Elizabeth Fried testified about the Mayor proposing to consider a person from the non-profit sector in the March 8 Super Executive Session — some of which was redacted.

FRIED: So it all began on March 8th, the City Council meeting. We went into executive session which is just the seven of us, the mayor and the six council people to discuss REDACTED

Al Tarantino testified about the Mayor proposing to consider a person from the non-profit sector in the March 8 Super Executive Session — some of which was redacted.

TARANTINO: I don't remember the exact time frame, but after that happened, if I remember correctly, after that happened we had a council meeting and in our council meeting Chuck announced-- before the council meeting Chuck announced that he was going to retire this year, so at the council meeting Chuck, well, had just announced there was a move immediately go into executive session to discuss a new city manager which I thought was a little odd because he just told us he was retiring but he is not retiring until December 31st so, you know, am I allowed to say anything that was discussed?

Q. Exactly what we want to know.

TARANTINO: You know, executive session, we usually aren't allowed to discuss executive session information outside of the executive session —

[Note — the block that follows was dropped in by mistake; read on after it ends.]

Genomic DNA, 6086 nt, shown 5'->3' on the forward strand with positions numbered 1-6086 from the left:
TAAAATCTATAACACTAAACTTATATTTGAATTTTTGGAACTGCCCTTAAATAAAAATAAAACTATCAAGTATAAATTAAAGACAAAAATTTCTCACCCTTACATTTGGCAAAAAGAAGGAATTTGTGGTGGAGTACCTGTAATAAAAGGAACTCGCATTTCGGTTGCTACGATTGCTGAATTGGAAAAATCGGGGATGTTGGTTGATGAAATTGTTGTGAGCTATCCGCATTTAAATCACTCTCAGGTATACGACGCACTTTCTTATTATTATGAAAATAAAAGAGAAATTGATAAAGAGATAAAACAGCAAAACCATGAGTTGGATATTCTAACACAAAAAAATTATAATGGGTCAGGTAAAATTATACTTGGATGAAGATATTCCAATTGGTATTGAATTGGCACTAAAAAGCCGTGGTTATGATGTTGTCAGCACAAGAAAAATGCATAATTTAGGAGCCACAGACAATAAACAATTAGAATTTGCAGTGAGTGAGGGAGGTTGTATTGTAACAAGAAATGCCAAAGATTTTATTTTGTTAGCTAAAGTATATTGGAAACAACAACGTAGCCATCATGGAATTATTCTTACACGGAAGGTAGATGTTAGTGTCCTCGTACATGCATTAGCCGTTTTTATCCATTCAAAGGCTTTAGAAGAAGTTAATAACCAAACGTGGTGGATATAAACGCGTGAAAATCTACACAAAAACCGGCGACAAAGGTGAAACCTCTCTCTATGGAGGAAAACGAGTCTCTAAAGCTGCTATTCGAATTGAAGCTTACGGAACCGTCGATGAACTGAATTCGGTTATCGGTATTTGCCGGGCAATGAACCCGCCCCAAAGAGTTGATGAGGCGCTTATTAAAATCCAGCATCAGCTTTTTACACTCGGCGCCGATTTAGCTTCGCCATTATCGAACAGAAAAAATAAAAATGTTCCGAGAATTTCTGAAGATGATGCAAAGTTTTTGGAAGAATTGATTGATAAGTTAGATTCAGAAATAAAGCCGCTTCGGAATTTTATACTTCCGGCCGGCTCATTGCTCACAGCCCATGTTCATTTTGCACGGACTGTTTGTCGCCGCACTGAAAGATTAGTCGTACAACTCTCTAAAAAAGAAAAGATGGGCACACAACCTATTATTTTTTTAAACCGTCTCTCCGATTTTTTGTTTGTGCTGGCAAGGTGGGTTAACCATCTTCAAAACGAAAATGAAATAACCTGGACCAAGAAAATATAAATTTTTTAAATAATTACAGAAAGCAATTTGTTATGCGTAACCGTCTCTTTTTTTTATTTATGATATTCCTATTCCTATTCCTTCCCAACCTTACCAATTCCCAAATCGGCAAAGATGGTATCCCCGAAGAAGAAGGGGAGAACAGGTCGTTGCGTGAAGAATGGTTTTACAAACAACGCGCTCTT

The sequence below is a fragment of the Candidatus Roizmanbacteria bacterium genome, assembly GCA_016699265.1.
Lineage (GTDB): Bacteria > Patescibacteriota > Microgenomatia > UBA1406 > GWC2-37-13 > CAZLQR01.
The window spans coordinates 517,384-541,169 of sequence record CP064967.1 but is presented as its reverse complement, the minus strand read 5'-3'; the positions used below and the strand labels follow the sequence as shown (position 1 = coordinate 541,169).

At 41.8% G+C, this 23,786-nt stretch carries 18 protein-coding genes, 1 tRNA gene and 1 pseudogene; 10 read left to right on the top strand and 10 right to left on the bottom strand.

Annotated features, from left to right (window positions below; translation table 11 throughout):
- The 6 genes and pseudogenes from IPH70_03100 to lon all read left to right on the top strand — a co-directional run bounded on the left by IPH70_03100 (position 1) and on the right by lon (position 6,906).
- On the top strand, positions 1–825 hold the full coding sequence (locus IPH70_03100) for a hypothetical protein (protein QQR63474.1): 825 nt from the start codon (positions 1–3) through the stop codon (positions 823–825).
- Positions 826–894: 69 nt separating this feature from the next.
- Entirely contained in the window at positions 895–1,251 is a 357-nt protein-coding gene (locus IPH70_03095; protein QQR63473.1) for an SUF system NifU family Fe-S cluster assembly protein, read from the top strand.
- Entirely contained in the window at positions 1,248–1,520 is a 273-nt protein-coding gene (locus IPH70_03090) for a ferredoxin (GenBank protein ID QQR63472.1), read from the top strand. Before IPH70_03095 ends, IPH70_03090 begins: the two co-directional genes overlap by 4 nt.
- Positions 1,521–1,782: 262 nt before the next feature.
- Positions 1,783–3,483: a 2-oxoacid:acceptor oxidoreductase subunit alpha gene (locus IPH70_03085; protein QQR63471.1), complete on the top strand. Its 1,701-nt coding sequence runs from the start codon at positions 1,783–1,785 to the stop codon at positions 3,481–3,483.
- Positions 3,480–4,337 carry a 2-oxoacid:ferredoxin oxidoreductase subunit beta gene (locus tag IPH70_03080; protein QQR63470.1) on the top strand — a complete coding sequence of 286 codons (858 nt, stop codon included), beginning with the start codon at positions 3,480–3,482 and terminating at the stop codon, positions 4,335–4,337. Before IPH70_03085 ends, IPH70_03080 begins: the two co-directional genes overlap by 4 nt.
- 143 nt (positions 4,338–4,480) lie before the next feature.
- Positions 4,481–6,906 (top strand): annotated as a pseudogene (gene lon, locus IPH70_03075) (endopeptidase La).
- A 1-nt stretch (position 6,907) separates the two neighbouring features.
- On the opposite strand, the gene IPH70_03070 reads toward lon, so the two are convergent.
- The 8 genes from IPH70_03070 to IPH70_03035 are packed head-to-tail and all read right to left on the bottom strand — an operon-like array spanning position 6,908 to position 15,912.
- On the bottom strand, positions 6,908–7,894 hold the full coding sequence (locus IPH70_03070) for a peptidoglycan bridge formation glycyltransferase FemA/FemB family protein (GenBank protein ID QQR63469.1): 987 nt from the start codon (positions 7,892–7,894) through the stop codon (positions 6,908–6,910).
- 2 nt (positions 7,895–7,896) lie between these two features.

MR. BLUMENTHAL: If that's a matter of privilege we probably shouldn't discuss it.

MR. MEISELS: That's the question. This is not a public proceeding and we have been asked to give an opinion as to whether or not there is a charter violation, and I think that the way to deal with this is that we mark the transcript of what you are saying as confidential and subsequently make it non-foilable.

TARANTINO: All it was, the conversation was about REDACTED
REDACTED ...the meeting was finished and we moved on.

Noam Bramson, Yadira Ramos-Herbert and Sara Kaye did not testify about this meeting or say the Mayor brought up the idea of adding non-profit experience to the City Manager experience. David Blumenthal actively discouraged testimony about this meeting when Tarantino broached the subject saying “we probably shouldn't discuss it”.

This suggests another avenue for the DA to explore witness tampering by the Mayor.

Writing Non-Profit Experience into the Job Description

Q. Who suggested looking into the not-for-profit sector?

TARANTINO: The mayor.

There is no question that Noam Bramson suggested the Council considered adding non-profit experience to the job description for a new City Manager — and when asked about he lied under oath.

Bramson even wrote non-profit experience into the informational questionnaire submitted to GovHR, the executive search firm hired by Council to find candidates to succeed Strome.

NOTE: I have repeatedly requested a copy of this document. If I get it I will add it here and send a message about it on my social media platforms.

Human Resources Commissioner Robert Yamuder was asked about this at length.